Why blockchain companies will be the future unicorns

Featured Articles, News, Recommended

When fictional entrepreneur Richard Hendricks from HBO’s Silicon Valley was prompted to elaborate on one thing he would build given unlimited time and resources, his answer not only made many tech geeks sit up, it practically sparked countless Reddit discussions about its possibility in the real world.

We could build a completely decentralized version of our current internet, with no firewalls, no tolls, no government regulation, and no spying. Information will be free in every sense of the word.

What’s wrong with the current state?

One of the reasons why the current internet is not perfect is that there is no transparency and accountability in how private user information is collected, stored, and used. Pixels and cookies created by Facebook and Google are tracking user browsing habits, and most internet users are paranoid about governments’ mass surveillance. The power to control the internet and all its data is centralized and controlled by few powerful individuals, governments, and corporations.

For example, users can access every feature of Facebook and consume its content without paying a single cent, but we are trading our personal information for that access. Our personal data, along with our behavior and preferences, are then repackaged and sold to advertisers worldwide.

The possession of market information has also proved to be a key ingredient for success, especially for peer-to-peer marketplace platforms. Over the last 10 years, we have seen the rise of marketplaces and they have demonstrated how valuable information can be and how possessing data can open huge revenue potential.

The likes of Airbnb and Fiverr seek to provide a convenient infrastructure to connect value creators and consumers. And the value of the network depends largely on how the intermediary, that is the company, facilitates and curates quality value transactions, especially in industries and markets where information is asymmetrical. A high-functioning marketplace has the ability to withhold information and leverage on that information asymmetry. Conversely, a marketplace is deemed a failure when users can bypass the platform and freely obtain information about the market to interact with other users.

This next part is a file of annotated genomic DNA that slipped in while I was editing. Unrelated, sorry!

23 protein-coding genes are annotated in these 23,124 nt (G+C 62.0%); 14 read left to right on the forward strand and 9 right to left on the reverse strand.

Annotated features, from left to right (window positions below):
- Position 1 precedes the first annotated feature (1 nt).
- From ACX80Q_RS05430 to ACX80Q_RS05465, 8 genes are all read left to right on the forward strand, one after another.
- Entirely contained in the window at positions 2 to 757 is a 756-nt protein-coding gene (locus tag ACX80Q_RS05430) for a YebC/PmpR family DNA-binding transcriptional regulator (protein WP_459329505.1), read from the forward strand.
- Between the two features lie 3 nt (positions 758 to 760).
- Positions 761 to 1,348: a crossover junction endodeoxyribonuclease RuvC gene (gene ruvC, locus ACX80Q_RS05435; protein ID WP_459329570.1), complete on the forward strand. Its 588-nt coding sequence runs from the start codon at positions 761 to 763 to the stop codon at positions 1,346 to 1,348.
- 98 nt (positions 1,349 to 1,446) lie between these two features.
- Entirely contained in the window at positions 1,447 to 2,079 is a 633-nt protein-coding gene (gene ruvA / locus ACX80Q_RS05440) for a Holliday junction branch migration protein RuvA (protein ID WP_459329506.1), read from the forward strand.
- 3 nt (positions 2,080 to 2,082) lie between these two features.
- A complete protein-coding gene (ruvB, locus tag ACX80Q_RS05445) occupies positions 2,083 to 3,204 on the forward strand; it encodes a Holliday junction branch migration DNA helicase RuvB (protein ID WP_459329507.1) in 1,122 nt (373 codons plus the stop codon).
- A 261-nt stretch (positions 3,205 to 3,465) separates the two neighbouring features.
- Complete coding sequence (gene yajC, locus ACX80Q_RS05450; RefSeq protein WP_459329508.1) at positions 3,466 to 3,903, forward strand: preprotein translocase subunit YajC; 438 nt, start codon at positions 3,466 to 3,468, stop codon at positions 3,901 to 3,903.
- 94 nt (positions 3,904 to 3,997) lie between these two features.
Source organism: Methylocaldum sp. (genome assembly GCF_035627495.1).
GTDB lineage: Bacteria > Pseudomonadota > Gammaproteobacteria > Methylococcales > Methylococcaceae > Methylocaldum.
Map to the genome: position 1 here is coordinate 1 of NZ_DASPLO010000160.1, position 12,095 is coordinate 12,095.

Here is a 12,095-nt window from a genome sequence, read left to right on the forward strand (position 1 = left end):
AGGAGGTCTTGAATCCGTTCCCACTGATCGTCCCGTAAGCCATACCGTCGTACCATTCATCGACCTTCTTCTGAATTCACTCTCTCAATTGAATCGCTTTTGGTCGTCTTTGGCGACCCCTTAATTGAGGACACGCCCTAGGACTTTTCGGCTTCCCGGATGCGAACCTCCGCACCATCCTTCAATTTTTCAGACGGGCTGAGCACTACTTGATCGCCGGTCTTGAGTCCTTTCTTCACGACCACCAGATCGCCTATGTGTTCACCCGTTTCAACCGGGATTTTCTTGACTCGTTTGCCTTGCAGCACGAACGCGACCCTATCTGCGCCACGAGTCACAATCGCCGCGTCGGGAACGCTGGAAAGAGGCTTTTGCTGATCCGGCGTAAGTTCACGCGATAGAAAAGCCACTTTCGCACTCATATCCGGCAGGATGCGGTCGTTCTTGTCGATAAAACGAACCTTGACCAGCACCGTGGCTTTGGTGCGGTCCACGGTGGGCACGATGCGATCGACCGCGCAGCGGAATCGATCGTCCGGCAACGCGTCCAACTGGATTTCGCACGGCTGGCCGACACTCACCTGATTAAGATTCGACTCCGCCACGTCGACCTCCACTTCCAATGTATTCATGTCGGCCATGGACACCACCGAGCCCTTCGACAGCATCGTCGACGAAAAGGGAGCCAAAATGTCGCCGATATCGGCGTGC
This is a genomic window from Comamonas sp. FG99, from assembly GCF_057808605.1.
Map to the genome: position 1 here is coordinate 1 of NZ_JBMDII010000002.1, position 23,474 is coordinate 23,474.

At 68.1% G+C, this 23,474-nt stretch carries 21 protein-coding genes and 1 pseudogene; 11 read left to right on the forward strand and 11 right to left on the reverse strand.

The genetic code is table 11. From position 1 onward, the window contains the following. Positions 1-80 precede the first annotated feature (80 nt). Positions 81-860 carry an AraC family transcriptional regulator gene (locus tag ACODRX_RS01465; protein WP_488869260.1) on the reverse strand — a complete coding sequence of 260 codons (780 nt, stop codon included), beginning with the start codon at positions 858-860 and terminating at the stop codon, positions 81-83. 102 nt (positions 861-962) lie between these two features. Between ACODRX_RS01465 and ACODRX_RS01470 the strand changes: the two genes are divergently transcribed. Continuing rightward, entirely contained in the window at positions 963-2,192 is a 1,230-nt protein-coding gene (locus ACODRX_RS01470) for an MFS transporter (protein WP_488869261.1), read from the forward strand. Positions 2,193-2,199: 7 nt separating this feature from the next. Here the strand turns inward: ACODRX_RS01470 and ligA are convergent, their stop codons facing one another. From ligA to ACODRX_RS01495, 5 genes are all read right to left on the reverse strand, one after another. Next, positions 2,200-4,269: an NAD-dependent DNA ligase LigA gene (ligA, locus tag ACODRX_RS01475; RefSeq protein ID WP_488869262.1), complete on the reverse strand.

When these platforms are able to achieve product-market fit, more and more users will join the network, increasing the value of the network. While it is possible for users to generate income from participating in the network, the ability to leverage on information asymmetry will distribute most of the wealth generated by the network to the network owner and not its participants.

Introducing the Ethereum network

But while the vision of having a decentralized internet and markets can seem idealistic to some, we might not be far from that reality. Check out blockchain technology and the Ethereum network.

Ethereum is a decentralized public blockchain network that runs smart contracts, which are self-operating programs that can facilitate and enforce an exchange of value automatically when certain conditions are met.

Think of Ethereum like the App Store. It allows developers to build decentralized apps (or “dapps” for short) on the network. However, instead of using fiat money, tokens are used on the Ethereum network to exchange for goods and services. On top of that, the use of tokens adds a new dimension to the network—it gives ownership to its participants.

Value for all users

The Golem Project, also known as the Airbnb for computing power, is one of the many companies building on the Ethereum network. Golem Network Tokens (GNT) must be exchanged with fiat money, bitcoins, or ether (universal currency of the Ethereum network), in order for users to participate on the network. One GNT is worth about US$0.48 today.

When there are sufficient users renting out idle computing power on their personal computers to the Golem Network, a “crowdsourced supercomputer” is created. Users who rent out their computing power receive GNTs from users who make use of this supercomputer.

When product-market fit is achieved and positive network effects kick in, users making good use of the supercomputer for their projects (like film-makers rendering 4K videos or scientists running simulations for their experiments) will attract even more users to rent out their computers to the cloud in exchange for GNTs. Users of the supercomputer benefit from gaining access to a powerful cloud computing solution at a relatively low cost, and renters benefit by gaining an income stream for unused computing power on their personal devices. All participants of the network receive positive “network participation value.”